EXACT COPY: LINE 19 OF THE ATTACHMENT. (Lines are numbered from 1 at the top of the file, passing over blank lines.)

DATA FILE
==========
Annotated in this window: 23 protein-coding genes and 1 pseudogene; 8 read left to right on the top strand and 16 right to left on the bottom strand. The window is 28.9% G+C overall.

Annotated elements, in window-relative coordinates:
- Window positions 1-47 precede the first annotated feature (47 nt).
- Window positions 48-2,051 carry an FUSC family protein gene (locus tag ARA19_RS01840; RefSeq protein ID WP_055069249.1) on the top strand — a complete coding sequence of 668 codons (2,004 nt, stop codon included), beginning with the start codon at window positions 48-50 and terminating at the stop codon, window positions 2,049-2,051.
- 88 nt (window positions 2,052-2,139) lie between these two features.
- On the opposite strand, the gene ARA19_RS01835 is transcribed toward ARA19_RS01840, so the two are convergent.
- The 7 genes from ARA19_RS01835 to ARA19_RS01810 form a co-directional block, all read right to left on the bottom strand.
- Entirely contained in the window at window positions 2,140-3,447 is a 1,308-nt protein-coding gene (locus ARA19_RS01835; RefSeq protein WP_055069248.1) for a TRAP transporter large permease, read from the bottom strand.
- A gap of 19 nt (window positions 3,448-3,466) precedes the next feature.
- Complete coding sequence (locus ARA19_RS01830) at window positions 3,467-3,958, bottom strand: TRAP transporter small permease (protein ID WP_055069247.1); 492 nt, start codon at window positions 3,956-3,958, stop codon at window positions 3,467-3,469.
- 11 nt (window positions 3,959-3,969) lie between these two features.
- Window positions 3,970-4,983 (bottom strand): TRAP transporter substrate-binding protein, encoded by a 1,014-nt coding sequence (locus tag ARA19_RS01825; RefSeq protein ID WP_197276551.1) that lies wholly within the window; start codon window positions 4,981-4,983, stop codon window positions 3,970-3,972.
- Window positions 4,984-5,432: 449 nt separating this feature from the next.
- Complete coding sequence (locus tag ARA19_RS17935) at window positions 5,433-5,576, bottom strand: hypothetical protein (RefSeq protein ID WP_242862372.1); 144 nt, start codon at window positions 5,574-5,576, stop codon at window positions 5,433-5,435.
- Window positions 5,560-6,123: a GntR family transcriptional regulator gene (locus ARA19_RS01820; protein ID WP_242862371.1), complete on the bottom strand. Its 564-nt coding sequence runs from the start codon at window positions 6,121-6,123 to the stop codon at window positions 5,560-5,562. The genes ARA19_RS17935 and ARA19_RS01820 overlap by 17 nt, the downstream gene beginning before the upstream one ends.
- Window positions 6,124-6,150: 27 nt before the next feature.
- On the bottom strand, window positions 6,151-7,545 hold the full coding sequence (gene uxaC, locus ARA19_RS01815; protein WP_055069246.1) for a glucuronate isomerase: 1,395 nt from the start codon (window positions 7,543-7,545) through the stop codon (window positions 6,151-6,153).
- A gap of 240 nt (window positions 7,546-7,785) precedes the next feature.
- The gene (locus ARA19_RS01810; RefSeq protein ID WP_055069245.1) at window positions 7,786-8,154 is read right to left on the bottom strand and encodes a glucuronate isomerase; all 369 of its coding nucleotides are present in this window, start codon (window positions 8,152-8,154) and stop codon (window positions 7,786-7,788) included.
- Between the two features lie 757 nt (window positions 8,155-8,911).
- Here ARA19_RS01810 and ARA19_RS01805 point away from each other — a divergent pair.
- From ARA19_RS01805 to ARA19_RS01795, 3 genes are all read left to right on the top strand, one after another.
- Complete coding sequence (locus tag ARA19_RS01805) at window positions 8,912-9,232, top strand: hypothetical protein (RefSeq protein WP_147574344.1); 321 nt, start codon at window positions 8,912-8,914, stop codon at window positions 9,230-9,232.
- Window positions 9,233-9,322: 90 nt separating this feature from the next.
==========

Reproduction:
- The gene (locus ARA19_RS01810; RefSeq protein ID WP_055069245.1) at window positions 7,786-8,154 is read right to left on the bottom strand and encodes a glucuronate isomerase; all 369 of its coding nucleotides are present in this window, start codon (window positions 8,152-8,154) and stop codon (window positions 7,786-7,788) included.